“I think it’s really important that people keep signing up to these type of trials to push research forward.”
A study measuring the levels of chemotherapy in the blood (NCCPG TDM 2018)
In this study researchers measure the amount of chemotherapy drugs in the blood. They want to see how different levels of the drugs affect how well they work and the side effects.
More about this trial
We know from previous research there are differences in how well people’s bodies get rid of chemotherapy drugs. It’s possible to measure the levels of chemotherapy in the blood from a blood sample. This tells doctors how well your body gets rid of the chemotherapy.
Knowing this can help the doctor adjust the dose of chemotherapy that some people need.
In this study researchers will use some of these blood samples and look at medical records. They want to find out if different levels of chemotherapy affect:
- how well the chemotherapy works
- what the side effects are
You may not get any benefit from joining the trial but the information gained might help people in in the future.
Who can enter
The following bullet points list the entry conditions for this study. Talk to your doctor or the study team if you are unsure about any of these. They will be able to advise you.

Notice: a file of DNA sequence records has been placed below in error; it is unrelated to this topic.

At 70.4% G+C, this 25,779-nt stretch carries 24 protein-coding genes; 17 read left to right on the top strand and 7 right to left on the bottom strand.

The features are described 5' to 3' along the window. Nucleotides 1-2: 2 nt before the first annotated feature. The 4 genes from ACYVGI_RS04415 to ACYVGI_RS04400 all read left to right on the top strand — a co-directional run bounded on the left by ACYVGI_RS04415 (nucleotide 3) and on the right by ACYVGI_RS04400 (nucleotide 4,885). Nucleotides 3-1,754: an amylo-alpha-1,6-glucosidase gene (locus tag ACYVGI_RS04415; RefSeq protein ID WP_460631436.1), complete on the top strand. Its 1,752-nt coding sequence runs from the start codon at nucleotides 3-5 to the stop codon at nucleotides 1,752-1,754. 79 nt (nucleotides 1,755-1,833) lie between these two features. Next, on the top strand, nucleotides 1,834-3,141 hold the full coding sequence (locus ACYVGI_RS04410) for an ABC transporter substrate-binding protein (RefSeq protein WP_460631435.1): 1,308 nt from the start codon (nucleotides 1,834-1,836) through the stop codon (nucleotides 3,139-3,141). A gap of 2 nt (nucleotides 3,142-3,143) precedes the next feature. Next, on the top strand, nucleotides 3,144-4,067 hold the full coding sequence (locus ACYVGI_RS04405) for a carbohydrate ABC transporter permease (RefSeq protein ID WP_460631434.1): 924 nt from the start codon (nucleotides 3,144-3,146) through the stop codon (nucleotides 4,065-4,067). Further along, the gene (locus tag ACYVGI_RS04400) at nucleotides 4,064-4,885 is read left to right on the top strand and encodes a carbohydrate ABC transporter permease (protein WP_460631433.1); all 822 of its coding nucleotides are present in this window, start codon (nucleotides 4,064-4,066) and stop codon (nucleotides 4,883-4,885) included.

Who can take part
You may be able to join this study if all of the following apply.
- You have cancer.
- You are having chemotherapy but not as a standard dose.
- Your doctor is monitoring your chemotherapy treatment very closely.
- You are 17 years old or younger.
The study team expect about 300 children, teenagers and young people to join this study.
As part of your care you have regular blood samples taken. They will take extra samples when you have blood tests as part of your usual care. They will send these samples to the Newcastle University Centre for Cancer for analysis. After this anything remaining of the sample is stored until the end of the study.
At the end of the study they will move these remaining blood samples to the Children’s Cancer and Leukaemia Group (GCLG) for use in future research. You don’t have to agree to this if you don’t want to. You can still take part in the study.
As part of the study the team will ask your doctor to send them your medical details before and after your treatment.
There are no extra hospital visits if you take part in the study.
The study team will continue to follow you through your medical records for 3 years.
There are no side effects if you take part in this study.
We have information about the side effects of chemotherapy.
How to join a clinical trial
Please note: In order to join a trial you will need to discuss it with your doctor, unless otherwise specified.
Professor Deborah Tweedle
National Institute for Health Research (NIHR)